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Showing posts with label Italy. Show all posts
Showing posts with label Italy. Show all posts

Saturday, March 17, 2018

Graduation, Europe and Loss in 2017

I realize I have not posted anything new here since July of last year.  For me, 2017 was a year of joy, sorrow, adventure and pain.  Last year at this time, all of my focus was on graduating from college with my bachelor's degree.  School literally was my first priority above everything else. I figured if I could successfully graduate from college at my age (51 at the time), I would be ready for anything.  Last May, not only did I graduate from the University of Arkansas, I did so with honors.  It was a very proud moment for me.

Earlier in the year, as a graduation gift to myself, I booked a 3 week fall trip to Europe, specifically, to Germany, France and Italy.  I was thrilled not only to visit my favorite place in the world (Italy), I also planned on visiting the small town in Germany where my family hailed from, along with France for good measure. 

My happiness was short-lived, however.  My youngest brother, Jason, had been experiencing pain in his shoulder, which numerous doctors attributed to a pinched nerve from weightlifting.  He had been having trouble performing basic tasks such as tying his shoelaces, and he had fallen a couple of times.  On July 5th, as he was leaving his most recent doctor appointment about his shoulder pain, Jason was involved in a minor car accident. His left side had gone numb while driving and he ran into the person in front of him.  He was taken to the hospital by ambulance where tests were conducted.  That night, I got the news that he had a brain tumor.  Doctors had to conduct brain surgery to remove the tumor, but also, to see what kind of tumor they were dealing with.  The following week, the doctors gave my family the dreaded diagnosis.  Jason was diagnosed with the deadliest and most aggressive form of brain cancer - grade 4 glioblastoma multiforme (the same cancer Senator John McCain has; he was diagnosed one week after my brother received his diagnosis.)  Jason was given 14 months to live.  I was told he cried when he got the news.  After he got over the initial shock, he announced that he was going to fight this beast with everything he had.

Jason Christopher Tillwach
Jason before his cancer diagnosis.
 Jason and I talked on the phone and texted several times shortly after he received his diagnosis.  He lived in the Phoenix area, along with my parents and another brother.  I live in Arkansas.  During one such phone call I received from Jason, I was seated in the lobby of my doctor's office undergoing tests for my own cancer scare, while Jason was preparing to undergo his second brain surgery later that morning.  My parents kept me posted on Jason's progress as he went through chemo, radiation and physical therapy.  The chemo and radiation proved difficult for my brother.  Once a healthy, intelligent and muscular guy who worked out at the gym several days a week, he lost the ability to walk.  The treatments resulted in his heart being damaged, blood clots in his leg and a significant loss of muscle mass.   It seems like the treatment for the disease was just as bad as - if not worse than - the glioblastoma itself.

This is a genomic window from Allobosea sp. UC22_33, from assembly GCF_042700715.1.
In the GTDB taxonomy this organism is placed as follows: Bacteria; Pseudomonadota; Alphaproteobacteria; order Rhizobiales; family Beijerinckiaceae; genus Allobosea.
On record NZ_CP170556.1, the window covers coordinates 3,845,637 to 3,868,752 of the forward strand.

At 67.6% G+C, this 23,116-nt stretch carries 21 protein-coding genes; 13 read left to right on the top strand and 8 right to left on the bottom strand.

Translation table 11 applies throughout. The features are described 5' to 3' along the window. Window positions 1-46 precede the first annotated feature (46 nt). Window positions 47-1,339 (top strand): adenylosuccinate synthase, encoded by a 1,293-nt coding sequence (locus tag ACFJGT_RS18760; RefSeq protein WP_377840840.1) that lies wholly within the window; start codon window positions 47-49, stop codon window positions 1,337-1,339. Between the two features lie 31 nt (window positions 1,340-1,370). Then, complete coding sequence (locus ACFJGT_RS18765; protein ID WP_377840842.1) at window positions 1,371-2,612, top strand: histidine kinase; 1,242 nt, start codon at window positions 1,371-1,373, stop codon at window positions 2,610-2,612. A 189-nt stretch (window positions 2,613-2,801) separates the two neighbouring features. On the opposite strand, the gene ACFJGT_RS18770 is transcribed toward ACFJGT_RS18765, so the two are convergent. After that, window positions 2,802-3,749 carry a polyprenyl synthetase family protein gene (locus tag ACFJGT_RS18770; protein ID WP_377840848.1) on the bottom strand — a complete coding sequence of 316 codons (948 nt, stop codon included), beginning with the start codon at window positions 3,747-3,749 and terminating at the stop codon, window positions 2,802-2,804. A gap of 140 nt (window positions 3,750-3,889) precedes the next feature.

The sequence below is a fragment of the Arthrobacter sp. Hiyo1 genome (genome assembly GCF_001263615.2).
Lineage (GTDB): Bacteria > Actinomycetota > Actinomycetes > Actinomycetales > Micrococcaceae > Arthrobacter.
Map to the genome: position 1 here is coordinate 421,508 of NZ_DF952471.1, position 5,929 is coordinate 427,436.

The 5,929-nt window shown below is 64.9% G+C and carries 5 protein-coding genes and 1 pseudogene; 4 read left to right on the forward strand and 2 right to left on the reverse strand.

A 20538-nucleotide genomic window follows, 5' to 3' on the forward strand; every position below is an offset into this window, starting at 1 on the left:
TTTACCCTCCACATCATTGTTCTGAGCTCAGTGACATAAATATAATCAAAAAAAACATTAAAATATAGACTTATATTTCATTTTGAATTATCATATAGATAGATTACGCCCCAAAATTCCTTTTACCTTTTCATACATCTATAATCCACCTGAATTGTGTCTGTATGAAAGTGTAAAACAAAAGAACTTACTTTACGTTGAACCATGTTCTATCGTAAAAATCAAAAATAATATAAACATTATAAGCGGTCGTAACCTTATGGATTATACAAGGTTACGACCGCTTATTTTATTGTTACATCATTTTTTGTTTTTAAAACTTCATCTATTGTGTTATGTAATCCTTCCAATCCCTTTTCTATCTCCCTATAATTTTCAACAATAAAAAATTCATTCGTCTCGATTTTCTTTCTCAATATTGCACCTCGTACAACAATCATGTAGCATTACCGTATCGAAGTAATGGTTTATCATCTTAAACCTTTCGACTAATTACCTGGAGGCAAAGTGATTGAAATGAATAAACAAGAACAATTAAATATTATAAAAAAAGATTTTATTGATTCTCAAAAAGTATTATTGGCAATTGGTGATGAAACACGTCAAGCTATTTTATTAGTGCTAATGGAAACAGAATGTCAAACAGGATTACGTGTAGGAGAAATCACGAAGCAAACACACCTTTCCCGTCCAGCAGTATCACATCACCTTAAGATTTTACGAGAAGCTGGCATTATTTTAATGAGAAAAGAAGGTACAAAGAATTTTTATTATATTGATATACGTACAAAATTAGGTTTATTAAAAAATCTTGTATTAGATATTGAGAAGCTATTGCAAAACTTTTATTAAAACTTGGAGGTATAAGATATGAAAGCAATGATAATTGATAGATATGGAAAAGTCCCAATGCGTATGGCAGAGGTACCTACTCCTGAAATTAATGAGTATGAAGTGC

In September, I departed for my trip to Europe, which shifted from a vacation to more of a pilgrimage on behalf of my brother.  I visited numerous churches and resting areas of incorrupt saints who are known for their powerful intercessions and miraculous healings.  I prayed hard and asked God to heal my brother. I even bargained for him to take me in my brother's place.  I remember sitting in the pew of the Cathedral of Notre Dame in Strasbourg, France, tears running down my face, begging for my brother to be saved, asking for a miracle.

It was not meant to be.  While in Rome in early October, I received the dreaded phone call from my mother informing me that Jason's condition had significantly worsened.  I cut my trip short, cancelled my remaining hotel reservations in Italy, and flew to Phoenix to spend time with my brother, who was now staying at a hospice facility.  Although I was fully aware that my brother might be unrecognizable due to his significant weight loss, I was not prepared for the other ravages caused by the cancer.  Jason - who was a radio personality in the Phoenix area for over two decades - could no longer hold a conversation.  Any attempts he made to communicate were limited to just one or two words, and those were spoken in forced whispers.  The cancer had spread to his spine and testicles; he was in immense pain, so he was on morphine.  Also gone was the mischievous light in his eyes.  Ever the jokester, Jason's eyes used to reflect his fun-loving personality.  His eyes were now dull and emotionless and resembled those of a mannequin.   Before flying home to Arkansas, I said my goodbyes to my beloved brother; I had a horrible feeling I would not see him alive again.

Jason - at his son's first birthday party.
Jason - ever the jokester...
 A few days later, my mother called me with the awful news that Jason passed away.  She was crying; I could hear my dad sobbing in the background.  I had just returned home from my daughter's baby shower.   I don't remember a lot about that weekend; I think I was in shock.  I couldn't cry.  I just remember sitting in my dark living room for the rest of the weekend, shades drawn, mourning my loss.  My brother had been given 14 months to live, but we lost him just 3 months and 2 days after his cancer diagnosis.  He never stood a chance against the beast that ravaged his body, mind and personality.

It has been five months now since I lost my baby brother.  I think of him everyday.  They say that time heals all wounds, but I don't necessarily believe that to be true. I have my good days and bad days. Some days, it is all I can do not to slip into a deep depression.   Fortunately, I am cognizant of what happens when I start to feel depressed so I force myself to get up and get moving; it's all I can do some days to physically get up and do something to ward off my melancholy.